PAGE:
"Up-Ah-Creek"

Paddles & More

"Up-Ah-Creek" Paddles

"Don't Be Without One"


How to determine the paddle length for you.

 The way we measure for a proper fitting canoe paddle is as follows:

  • Use a yardstick and place the starting end in your palm with your handover the end.
  • Bring the yardstick over your head like the above illustration.
  • Grasp the yardstick with the other hand so that both elbows create a 90 degree angle.
  • While holding firm with your hand down the yard stick, remove your hand from the start of the yardstick and look at the measurement on the outside of your grip (near your pinkie)
  • This will be the measurement for the length of your grip and shaft of the paddle. 
  • Double check the measurement to be sure.
  • Record the measurement.

Paddle Styles

Beaver Tail   The Beaver Tail is a very traditional flat water paddle design. The largest portion of blade is located at the base. This make it a little noisy as it enters the water. When most people thinks of a canoe paddle, they picture this classic design.

Otter Tail     The Otter Tail paddle is a classic versatile and lightweight paddle.  It is the ideal deep-water touring paddle for extended trips. In addition to its noiselessness, the long blade gradually enters the water.

The above is an Otter Tail paddle carved from spalted maple. The blade was glassed over for extra strength.

The above is a modified Otter Tail with a flat tip. It was carved from Box-Elder and decorated with Litchberg Fractile burning (High Voltage burning).

Willow Leaf     This style of paddle has a very elongated, narrow "willow leaf" style blade. It's used as an paddle for deep water paddling and for seaworthy canoes. This paddle is quiet in the water due to its extended reach into deeper water.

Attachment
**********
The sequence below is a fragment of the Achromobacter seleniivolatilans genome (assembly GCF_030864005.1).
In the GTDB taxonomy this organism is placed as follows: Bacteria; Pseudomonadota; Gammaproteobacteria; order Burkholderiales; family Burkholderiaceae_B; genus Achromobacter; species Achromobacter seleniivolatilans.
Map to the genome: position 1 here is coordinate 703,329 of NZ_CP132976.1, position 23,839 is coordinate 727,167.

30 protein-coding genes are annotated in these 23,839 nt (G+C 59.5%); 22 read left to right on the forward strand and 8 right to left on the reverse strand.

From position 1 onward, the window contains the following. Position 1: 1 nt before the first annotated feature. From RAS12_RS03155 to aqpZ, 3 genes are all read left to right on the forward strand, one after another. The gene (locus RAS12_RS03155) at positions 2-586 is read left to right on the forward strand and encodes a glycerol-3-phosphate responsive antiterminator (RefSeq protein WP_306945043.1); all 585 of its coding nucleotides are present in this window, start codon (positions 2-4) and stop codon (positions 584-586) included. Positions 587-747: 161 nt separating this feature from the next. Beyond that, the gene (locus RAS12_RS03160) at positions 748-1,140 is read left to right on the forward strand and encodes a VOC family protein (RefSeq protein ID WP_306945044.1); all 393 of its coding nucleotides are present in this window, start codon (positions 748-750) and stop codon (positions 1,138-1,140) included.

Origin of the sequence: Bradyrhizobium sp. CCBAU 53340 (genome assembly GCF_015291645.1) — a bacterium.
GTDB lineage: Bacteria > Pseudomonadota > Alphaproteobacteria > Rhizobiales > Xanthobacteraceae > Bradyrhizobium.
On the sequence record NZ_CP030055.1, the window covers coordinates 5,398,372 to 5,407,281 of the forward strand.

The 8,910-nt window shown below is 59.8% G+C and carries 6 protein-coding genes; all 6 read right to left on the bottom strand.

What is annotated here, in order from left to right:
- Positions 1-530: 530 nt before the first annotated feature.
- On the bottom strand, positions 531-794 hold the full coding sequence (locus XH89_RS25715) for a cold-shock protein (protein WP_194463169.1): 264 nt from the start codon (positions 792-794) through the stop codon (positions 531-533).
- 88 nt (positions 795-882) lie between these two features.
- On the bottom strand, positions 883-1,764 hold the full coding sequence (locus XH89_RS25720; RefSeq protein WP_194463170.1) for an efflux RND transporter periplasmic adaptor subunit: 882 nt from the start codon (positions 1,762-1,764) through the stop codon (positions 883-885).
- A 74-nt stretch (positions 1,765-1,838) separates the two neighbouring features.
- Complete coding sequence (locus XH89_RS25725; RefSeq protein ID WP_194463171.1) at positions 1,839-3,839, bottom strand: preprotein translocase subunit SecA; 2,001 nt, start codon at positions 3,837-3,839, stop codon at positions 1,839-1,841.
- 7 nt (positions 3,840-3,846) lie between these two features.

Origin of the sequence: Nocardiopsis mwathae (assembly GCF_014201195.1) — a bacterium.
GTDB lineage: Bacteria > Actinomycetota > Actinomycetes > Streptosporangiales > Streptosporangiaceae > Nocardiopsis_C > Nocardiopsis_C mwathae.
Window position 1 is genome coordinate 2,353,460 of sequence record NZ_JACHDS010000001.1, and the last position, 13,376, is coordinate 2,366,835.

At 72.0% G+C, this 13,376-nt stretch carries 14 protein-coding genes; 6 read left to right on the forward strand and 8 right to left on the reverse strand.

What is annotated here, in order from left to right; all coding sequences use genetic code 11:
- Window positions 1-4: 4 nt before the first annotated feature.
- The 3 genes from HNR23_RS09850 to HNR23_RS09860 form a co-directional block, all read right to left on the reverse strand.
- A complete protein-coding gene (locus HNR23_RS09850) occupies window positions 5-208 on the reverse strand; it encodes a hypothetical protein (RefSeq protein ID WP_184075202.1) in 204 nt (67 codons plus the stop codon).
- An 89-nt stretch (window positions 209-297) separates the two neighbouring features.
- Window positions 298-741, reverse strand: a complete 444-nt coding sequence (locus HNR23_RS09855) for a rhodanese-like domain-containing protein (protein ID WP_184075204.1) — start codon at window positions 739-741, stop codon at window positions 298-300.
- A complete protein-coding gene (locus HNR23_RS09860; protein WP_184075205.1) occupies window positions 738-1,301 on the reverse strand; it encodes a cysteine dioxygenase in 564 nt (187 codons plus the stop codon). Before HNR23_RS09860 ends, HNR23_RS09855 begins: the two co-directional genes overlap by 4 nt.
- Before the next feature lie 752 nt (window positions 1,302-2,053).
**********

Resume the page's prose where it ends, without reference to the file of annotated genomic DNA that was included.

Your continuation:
Voyageur     The voyageur style paddle (right) can be identified by a long, straight sided blade with a square tip and maximum width at the top of the blade. These paddles were popular during the Fur Trade Era in North America from 1530 until the late 1700's. These paddles were used at a rapid stroke rate to propel larger birch bark canoes loaded with pelts for the trading posts. 

Greenland Kayak  Paddle      A Greenland paddle was used by the Inuit paddlers of Greenland. It predates the European blade shape by thousands of years and is characterized by a long slim blade (typically around 3 1/4 - 3 1/2 inches wide) and a shorter loom (or shaft). This type of paddle uses a sweeping style of stroke as opposed to a high elbow approach used with spoon blade paddles. Greenland Paddles relies on more core muscle engagement with less emphasis in the shoulder muscles. In fact the entire length of the paddle can be used as a paddle!

Greenland Storm Paddle       The Storm paddle was used by the Eskimo in very rough and windy conditions, using the sliding stroke, In modern touring use, the Storm is an excellent spare, fitting on the rear deck. It is an outstanding paddle for surf play and rolling. A Storm Paddle is a shorter version of the traditional paddle. The Loom is shortened to accomidate roughly one hand while the other hand holds onto the blade of the paddle. A sliding stroke is used with a Storm Paddle. The shorter profile also reduces the effect the wind has on the kayak. The smaller paddle above is a Storm Paddle.